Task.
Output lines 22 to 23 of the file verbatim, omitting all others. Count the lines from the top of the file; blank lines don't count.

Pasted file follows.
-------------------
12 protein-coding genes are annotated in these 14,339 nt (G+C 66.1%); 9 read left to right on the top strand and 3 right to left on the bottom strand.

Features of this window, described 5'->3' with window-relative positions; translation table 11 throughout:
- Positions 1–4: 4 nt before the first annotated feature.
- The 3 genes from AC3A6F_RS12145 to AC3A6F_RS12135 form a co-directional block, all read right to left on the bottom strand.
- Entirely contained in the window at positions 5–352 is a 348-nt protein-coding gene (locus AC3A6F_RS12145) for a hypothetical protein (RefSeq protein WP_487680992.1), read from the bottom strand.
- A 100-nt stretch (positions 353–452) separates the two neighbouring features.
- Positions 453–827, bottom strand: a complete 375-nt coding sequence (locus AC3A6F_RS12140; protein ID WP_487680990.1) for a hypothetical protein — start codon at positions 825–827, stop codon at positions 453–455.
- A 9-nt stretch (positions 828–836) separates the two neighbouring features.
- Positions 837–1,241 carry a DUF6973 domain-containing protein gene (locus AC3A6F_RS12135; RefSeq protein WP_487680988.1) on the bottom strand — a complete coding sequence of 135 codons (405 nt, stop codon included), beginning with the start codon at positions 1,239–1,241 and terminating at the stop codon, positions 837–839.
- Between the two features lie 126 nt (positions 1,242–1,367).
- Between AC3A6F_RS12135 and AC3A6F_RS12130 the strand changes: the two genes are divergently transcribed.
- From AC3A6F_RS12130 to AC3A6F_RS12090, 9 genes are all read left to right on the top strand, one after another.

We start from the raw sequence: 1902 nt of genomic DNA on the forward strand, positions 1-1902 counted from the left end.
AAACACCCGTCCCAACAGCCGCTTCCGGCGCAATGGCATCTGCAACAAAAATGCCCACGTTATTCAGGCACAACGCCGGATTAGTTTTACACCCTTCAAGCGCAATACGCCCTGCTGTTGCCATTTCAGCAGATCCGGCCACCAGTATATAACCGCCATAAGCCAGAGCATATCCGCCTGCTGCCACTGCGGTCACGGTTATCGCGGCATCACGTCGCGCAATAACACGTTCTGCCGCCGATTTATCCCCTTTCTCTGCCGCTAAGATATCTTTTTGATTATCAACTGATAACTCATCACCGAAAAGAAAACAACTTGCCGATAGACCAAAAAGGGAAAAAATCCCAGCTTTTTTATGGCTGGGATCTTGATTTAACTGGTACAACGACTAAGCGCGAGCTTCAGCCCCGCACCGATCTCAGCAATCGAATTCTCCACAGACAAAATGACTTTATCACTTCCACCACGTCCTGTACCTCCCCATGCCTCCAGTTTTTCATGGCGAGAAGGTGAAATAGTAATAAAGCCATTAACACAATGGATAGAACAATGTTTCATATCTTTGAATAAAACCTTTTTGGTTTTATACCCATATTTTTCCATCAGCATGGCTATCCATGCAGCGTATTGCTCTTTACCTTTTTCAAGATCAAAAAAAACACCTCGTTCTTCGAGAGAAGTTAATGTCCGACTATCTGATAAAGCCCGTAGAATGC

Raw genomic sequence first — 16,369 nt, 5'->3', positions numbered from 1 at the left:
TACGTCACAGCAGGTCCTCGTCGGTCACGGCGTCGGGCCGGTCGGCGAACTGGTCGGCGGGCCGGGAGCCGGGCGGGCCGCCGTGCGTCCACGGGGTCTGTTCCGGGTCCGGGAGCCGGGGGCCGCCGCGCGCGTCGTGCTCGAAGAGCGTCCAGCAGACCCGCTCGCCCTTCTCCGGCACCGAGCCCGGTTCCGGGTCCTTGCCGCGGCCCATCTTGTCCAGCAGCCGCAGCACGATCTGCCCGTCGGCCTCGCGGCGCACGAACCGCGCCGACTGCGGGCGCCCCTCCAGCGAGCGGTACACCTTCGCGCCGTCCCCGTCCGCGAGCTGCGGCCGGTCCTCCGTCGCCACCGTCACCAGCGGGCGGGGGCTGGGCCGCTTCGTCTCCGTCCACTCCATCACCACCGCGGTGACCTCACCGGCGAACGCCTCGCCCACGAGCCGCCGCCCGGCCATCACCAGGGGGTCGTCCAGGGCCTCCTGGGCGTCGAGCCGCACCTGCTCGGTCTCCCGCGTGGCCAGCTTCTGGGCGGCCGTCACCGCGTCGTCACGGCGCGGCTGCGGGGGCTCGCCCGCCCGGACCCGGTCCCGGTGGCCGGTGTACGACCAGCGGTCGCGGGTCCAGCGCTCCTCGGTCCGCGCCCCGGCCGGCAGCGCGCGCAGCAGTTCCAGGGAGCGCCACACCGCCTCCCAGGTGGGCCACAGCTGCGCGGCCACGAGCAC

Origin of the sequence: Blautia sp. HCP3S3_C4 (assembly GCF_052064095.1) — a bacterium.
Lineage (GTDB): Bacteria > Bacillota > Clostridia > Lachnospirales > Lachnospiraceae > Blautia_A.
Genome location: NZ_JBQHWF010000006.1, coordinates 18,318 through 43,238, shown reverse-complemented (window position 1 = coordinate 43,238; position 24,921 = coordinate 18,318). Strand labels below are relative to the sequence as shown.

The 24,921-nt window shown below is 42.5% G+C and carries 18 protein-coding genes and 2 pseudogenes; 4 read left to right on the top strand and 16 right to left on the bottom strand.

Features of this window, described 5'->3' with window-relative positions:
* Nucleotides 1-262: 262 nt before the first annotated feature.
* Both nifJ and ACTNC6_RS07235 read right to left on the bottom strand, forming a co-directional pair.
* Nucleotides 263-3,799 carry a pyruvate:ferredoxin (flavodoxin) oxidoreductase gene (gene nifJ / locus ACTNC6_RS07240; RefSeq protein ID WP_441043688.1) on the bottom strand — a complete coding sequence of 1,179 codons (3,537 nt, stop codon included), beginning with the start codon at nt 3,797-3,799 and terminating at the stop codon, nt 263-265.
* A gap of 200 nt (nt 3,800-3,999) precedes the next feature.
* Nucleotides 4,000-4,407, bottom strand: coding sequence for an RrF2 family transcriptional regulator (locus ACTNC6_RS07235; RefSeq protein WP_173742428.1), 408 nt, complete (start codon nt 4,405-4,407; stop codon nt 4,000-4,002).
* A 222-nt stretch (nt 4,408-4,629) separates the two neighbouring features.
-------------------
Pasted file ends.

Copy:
* Nucleotides 1-262: 262 nt before the first annotated feature.
* Both nifJ and ACTNC6_RS07235 read right to left on the bottom strand, forming a co-directional pair.